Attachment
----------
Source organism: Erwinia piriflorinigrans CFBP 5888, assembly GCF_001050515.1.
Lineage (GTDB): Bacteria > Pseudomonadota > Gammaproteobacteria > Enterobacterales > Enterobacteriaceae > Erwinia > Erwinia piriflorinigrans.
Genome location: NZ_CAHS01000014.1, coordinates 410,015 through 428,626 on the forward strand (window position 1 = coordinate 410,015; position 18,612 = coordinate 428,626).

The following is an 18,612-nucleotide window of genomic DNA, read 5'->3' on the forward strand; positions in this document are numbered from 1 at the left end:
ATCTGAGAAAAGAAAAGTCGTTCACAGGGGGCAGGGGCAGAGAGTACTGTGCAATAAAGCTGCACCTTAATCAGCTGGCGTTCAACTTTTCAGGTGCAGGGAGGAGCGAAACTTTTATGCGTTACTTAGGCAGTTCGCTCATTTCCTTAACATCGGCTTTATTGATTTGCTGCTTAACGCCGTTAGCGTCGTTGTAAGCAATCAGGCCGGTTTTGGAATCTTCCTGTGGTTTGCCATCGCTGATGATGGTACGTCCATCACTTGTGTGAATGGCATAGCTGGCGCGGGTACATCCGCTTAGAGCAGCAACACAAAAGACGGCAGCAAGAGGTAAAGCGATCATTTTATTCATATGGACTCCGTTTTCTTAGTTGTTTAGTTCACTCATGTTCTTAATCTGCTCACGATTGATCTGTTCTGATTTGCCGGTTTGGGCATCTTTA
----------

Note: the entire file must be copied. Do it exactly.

Source organism: Erwinia piriflorinigrans CFBP 5888, assembly GCF_001050515.1.
Lineage (GTDB): Bacteria > Pseudomonadota > Gammaproteobacteria > Enterobacterales > Enterobacteriaceae > Erwinia > Erwinia piriflorinigrans.
Genome location: NZ_CAHS01000014.1, coordinates 410,015 through 428,626 on the forward strand (window position 1 = coordinate 410,015; position 18,612 = coordinate 428,626).

The following is an 18,612-nucleotide window of genomic DNA, read 5'->3' on the forward strand; positions in this document are numbered from 1 at the left end:
ATCTGAGAAAAGAAAAGTCGTTCACAGGGGGCAGGGGCAGAGAGTACTGTGCAATAAAGCTGCACCTTAATCAGCTGGCGTTCAACTTTTCAGGTGCAGGGAGGAGCGAAACTTTTATGCGTTACTTAGGCAGTTCGCTCATTTCCTTAACATCGGCTTTATTGATTTGCTGCTTAACGCCGTTAGCGTCGTTGTAAGCAATCAGGCCGGTTTTGGAATCTTCCTGTGGTTTGCCATCGCTGATGATGGTACGTCCATCACTTGTGTGAATGGCATAGCTGGCGCGGGTACATCCGCTTAGAGCAGCAACACAAAAGACGGCAGCAAGAGGTAAAGCGATCATTTTATTCATATGGACTCCGTTTTCTTAGTTGTTTAGTTCACTCATGTTCTTAATCTGCTCACGATTGATCTGTTCTGATTTGCCGGTTTGGGCATCTTTA